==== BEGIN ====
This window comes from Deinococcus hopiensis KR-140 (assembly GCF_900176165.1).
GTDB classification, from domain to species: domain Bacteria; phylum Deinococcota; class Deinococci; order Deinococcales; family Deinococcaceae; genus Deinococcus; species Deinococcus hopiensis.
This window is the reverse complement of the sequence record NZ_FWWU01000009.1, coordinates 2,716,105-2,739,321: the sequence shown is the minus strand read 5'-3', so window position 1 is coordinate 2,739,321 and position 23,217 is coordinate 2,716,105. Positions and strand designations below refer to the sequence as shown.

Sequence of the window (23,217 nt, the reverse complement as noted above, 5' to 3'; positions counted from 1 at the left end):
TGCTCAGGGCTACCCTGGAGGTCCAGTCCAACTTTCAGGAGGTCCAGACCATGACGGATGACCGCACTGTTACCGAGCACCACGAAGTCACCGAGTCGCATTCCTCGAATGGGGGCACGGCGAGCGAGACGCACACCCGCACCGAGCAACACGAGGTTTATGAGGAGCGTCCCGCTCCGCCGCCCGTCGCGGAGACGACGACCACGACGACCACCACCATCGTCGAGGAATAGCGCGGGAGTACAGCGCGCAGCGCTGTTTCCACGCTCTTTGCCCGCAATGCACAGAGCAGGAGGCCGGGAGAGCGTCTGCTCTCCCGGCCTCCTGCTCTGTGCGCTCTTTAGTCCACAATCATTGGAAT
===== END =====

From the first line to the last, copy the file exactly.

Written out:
This window comes from Deinococcus hopiensis KR-140 (assembly GCF_900176165.1).
GTDB classification, from domain to species: domain Bacteria; phylum Deinococcota; class Deinococci; order Deinococcales; family Deinococcaceae; genus Deinococcus; species Deinococcus hopiensis.
This window is the reverse complement of the sequence record NZ_FWWU01000009.1, coordinates 2,716,105-2,739,321: the sequence shown is the minus strand read 5'-3', so window position 1 is coordinate 2,739,321 and position 23,217 is coordinate 2,716,105. Positions and strand designations below refer to the sequence as shown.

Sequence of the window (23,217 nt, the reverse complement as noted above, 5' to 3'; positions counted from 1 at the left end):
TGCTCAGGGCTACCCTGGAGGTCCAGTCCAACTTTCAGGAGGTCCAGACCATGACGGATGACCGCACTGTTACCGAGCACCACGAAGTCACCGAGTCGCATTCCTCGAATGGGGGCACGGCGAGCGAGACGCACACCCGCACCGAGCAACACGAGGTTTATGAGGAGCGTCCCGCTCCGCCGCCCGTCGCGGAGACGACGACCACGACGACCACCACCATCGTCGAGGAATAGCGCGGGAGTACAGCGCGCAGCGCTGTTTCCACGCTCTTTGCCCGCAATGCACAGAGCAGGAGGCCGGGAGAGCGTCTGCTCTCCCGGCCTCCTGCTCTGTGCGCTCTTTAGTCCACAATCATTGGAAT